donors

​Namibian NGOs Face Bleak Future

The categorisation of Namibia as an upper middle-income country has left many orphanages, charities and non-governmental organisations (NGOs) in a state of limbo as donors have gradually withdrawn financial assistance.
 
This has in turn compelled some organisations to shut their operations, as there no funds to sustain them, leaving vulnerable children and orphans stranded with no place to call home.
 

Foundation Activates 10-Year School Sponsorships

Mining magnate, Patrice Motsepe, has announced his family foundation is activating a pledge to donate R117 5 million over 10 years to promote soccer‚ netball and the arts at schools.

In 2013‚ Motsepe donated half of his family’s wealth to the foundation‚ which has so far funded a range of development projects including the construction of clinics‚ schools and community halls in rural areas as well as bursaries for college and university students.

Namibian NGOs in Need of Donor Funding

According to Lahja Nashuuta, ever since the World Bank elevated Namibia to the upper middle income country status, majority of non-governmental organisations (NGOs) in the country have been struggling to remain afloat as donor funds dry up.

Nashuuta states that since the reclassification of Namibia from the lower-income country to upper–middle income country in July 2009, donors have redirected their funding to country that are classified as more poorer than Namibia, leaving local NGOs in financial squeeze.

Services for South African Rape Victims Come Under Threat

South African newspapers recently reported that organisations supported by The Global Fund to Fight AIDS, Tuberculosis and Malaria face severe funding cuts.
This follows a decision from the United States-based organisation to limit its funding to the eight areas in South Africa that have recorded the highest prevalence of HIV.

Call for Mugabe to Apologise to the Nation, NGOs

According to Trevor Saruwaka Mutasa, if Zimbabwe goes hungry it has no capacity to feed its own people and therefore depends on non-governmental organisations and donor countries contrary to the mantra by President Robert Mugabe that they must leave us alone.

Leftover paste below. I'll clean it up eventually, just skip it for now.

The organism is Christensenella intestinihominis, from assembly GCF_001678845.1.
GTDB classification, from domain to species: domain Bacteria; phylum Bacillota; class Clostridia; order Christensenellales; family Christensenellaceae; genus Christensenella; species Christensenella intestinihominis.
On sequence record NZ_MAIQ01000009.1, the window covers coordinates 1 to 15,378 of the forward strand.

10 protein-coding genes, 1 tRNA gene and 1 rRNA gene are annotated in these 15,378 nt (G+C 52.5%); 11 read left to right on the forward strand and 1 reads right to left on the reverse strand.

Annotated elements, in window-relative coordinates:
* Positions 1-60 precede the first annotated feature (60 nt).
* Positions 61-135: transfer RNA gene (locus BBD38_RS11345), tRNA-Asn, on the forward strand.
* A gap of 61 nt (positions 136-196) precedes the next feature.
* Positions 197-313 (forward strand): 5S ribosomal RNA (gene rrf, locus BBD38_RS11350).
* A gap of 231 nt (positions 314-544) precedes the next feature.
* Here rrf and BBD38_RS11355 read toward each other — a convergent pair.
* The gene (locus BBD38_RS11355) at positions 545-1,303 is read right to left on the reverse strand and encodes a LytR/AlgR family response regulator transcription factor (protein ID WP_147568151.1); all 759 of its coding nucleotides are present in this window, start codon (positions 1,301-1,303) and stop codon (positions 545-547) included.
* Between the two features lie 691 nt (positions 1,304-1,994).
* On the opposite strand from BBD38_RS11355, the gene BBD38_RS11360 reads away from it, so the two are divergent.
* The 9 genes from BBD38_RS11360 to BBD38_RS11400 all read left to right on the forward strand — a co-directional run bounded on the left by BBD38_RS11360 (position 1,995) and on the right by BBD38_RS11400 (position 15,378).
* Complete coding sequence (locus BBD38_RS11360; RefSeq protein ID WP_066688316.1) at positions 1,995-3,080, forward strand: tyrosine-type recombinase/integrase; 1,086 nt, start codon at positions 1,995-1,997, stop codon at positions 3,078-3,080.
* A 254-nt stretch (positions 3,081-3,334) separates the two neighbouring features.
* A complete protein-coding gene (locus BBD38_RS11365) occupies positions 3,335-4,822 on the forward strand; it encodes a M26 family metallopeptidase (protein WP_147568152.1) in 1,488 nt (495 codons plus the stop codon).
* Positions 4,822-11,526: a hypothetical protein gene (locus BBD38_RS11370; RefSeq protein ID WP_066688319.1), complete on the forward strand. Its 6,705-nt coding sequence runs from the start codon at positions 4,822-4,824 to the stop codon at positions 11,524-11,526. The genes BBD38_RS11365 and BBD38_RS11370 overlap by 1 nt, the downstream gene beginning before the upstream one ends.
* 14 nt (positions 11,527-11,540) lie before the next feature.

Mutasa states that in an article titled ‘food for all is our goal’, the country’s Minister of Public Service, Labour and Social Welfare, Prisca Mupfumira, attempts to pronounce a policy position on who must get this aid by boldly declaring that food is for all.

NGOs Urged to Deal With Corruption First

Zimbabwe’s local government minister, Saviour Kasukuwe, says civil society activists have no business in auditing national programmes such as the youth fund because no one audit NGOs when they loot donor funds.

Kasukuwere was heading the indigenisation ministry in 2009 when government, with the assistance of Old Mutual, disbursed US$11 million for youths' projects which 97 percent of the beneficiaries failed to repay.

Donor Funds: NGOs Fail to Account

According to a senior official of a regulatory board, millions of dollars sent to various non-governmental organisations in Kenya by donors cannot be accounted for.
 
NGO Coordination Board, executive director, Fazul Mohammed Yusuf, says the money, in excess of 23.6 billion Kenyan shillings (about US$224 391 450), could not be accounted for in the 2014 financial year.
 
Yusuf says they are also pursuing some organisations suspected to be financing acts of terrorism.
 

Some NGOs Not Sustainable Beyond Donor Funding

Malawi has almost 500 non-governmental organisations - most of which are funded by international donors - but many of these organisations do not work closely with local communities, so when they leave, projects collapse.
 
After working in the Mulanje district for 15 years, World Vision stopped facilitating a project that provided vulnerable children with school materials and basic healthcare, and the local community with low-cost maize.
 

Nyoni: Govt Suspicious of NGOs

Zimbabwe’s small enterprises minister, Sithembiso Nyoni, has revealed that the state is suspicious of international organisations and donors who are coming to partner with government.

In 2008, the ZANU-PF government banned non-governmental organisations which were distributing food aid in the rural areas, accusing the development agencies of helping the opposition to campaign.

UN to Raise Funds for Zim’s Development

The United Nations (UN) plans to raise $1.6 billion from donors to improve agriculture, food security, health and governance in Zimbabwe between the years 2016-2020.
 
According to a UN resident coordinator in Zimbabwe, Bishow Palajuli, the global agency had raised US$1.64 billion for its Zimbabwe United Nations Development Assistance Framework (ZUNDAF), which started in 2012 and ends this year and is now seeking to do the same for the next four year period.
 

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